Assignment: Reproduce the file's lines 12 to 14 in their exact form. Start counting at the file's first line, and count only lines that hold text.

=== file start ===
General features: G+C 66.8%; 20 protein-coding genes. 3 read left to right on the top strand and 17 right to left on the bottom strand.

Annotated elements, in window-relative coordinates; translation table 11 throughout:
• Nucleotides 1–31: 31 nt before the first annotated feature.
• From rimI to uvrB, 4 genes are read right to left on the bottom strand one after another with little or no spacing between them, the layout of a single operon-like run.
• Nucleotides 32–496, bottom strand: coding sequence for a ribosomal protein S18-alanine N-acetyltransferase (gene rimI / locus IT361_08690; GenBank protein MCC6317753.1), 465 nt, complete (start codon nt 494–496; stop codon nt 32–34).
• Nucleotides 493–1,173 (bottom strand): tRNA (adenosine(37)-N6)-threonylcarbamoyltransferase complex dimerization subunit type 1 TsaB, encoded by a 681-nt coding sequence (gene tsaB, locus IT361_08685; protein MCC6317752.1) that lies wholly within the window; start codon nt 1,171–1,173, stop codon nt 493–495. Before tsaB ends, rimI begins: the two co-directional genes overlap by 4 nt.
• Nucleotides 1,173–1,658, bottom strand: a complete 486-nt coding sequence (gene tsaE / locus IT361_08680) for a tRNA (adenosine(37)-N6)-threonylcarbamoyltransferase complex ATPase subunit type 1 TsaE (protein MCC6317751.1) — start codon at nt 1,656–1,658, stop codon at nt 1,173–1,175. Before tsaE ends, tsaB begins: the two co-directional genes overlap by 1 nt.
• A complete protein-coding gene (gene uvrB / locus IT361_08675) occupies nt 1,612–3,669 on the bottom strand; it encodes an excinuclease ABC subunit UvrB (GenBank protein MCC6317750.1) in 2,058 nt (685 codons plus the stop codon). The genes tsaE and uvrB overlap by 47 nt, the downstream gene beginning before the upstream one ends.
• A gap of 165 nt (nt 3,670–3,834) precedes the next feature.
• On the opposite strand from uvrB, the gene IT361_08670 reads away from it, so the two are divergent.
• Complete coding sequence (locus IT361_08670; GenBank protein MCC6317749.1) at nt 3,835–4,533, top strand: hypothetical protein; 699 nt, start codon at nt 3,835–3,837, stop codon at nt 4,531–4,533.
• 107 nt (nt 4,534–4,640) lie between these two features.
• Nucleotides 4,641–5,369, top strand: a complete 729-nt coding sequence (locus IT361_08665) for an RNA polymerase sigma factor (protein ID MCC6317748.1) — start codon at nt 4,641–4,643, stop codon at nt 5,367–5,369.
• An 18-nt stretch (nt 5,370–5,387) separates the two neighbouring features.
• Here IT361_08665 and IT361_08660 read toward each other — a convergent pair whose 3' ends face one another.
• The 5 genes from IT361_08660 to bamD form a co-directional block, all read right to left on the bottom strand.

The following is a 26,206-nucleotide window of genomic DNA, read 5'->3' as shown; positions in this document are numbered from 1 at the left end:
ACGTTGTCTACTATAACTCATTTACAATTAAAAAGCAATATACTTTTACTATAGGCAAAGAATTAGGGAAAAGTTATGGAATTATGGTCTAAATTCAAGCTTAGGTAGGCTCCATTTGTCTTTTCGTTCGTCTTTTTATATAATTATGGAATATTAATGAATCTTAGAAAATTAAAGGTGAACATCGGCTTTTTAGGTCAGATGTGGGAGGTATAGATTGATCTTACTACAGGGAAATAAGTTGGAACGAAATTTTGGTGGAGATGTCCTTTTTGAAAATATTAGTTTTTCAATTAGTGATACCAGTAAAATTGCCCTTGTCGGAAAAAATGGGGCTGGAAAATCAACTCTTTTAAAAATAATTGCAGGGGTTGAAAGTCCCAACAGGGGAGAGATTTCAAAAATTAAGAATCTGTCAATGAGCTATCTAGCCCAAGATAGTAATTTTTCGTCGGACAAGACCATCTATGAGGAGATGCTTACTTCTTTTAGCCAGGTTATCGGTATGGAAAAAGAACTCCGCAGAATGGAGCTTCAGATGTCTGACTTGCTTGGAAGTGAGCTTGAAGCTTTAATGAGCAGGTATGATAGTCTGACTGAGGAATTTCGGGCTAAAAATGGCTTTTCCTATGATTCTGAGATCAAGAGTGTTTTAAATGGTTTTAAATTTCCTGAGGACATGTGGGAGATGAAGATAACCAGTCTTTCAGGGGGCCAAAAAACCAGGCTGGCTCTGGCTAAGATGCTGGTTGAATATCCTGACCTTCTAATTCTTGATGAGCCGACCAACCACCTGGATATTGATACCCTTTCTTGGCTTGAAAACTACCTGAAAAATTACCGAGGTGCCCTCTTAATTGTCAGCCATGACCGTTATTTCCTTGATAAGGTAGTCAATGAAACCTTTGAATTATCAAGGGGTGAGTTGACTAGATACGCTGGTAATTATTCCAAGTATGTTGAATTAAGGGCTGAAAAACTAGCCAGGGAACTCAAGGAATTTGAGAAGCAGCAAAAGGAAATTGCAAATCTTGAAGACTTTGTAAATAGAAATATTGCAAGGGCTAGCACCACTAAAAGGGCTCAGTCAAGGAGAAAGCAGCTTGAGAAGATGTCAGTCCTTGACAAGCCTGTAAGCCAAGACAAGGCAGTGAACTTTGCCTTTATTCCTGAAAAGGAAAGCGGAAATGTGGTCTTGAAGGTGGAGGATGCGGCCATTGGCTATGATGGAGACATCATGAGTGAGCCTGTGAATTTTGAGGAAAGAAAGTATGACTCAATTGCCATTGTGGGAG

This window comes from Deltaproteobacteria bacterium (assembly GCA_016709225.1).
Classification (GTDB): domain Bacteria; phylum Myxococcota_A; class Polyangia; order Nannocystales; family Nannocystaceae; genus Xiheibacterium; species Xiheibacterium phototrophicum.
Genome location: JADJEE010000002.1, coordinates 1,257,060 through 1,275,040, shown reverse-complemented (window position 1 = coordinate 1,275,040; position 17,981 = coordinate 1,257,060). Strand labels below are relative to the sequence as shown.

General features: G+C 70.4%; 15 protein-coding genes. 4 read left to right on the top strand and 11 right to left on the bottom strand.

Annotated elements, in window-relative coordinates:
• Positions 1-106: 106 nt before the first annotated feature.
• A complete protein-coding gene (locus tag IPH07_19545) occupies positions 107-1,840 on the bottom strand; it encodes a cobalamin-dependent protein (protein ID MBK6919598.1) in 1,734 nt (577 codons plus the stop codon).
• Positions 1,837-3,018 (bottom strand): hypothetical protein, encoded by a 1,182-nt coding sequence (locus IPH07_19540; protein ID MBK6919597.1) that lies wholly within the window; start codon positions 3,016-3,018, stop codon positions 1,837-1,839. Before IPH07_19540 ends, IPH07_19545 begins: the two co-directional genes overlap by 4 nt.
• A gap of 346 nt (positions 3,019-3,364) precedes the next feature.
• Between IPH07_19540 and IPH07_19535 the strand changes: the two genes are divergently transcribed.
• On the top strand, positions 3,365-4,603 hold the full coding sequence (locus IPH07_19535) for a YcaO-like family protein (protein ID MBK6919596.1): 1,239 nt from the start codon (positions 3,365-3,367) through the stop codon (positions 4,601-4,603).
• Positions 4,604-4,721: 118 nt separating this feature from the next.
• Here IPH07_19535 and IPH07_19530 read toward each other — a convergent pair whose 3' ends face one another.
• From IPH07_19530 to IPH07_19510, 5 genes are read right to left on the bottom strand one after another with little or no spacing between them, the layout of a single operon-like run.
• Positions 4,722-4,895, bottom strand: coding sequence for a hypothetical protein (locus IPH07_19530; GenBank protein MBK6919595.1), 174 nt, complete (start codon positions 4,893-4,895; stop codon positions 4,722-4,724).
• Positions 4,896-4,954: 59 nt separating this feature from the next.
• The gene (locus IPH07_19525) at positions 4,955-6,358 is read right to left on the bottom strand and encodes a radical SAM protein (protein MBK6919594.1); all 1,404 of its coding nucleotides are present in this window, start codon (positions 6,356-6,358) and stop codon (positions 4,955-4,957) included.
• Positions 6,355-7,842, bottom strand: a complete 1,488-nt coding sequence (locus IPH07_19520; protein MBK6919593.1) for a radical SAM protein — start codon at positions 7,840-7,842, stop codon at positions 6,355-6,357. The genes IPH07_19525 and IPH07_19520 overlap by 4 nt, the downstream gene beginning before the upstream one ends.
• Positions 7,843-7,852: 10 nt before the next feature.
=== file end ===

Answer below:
• 107 nt (nt 4,534–4,640) lie between these two features.
• Nucleotides 4,641–5,369, top strand: a complete 729-nt coding sequence (locus IT361_08665) for an RNA polymerase sigma factor (protein ID MCC6317748.1) — start codon at nt 4,641–4,643, stop codon at nt 5,367–5,369.
• An 18-nt stretch (nt 5,370–5,387) separates the two neighbouring features.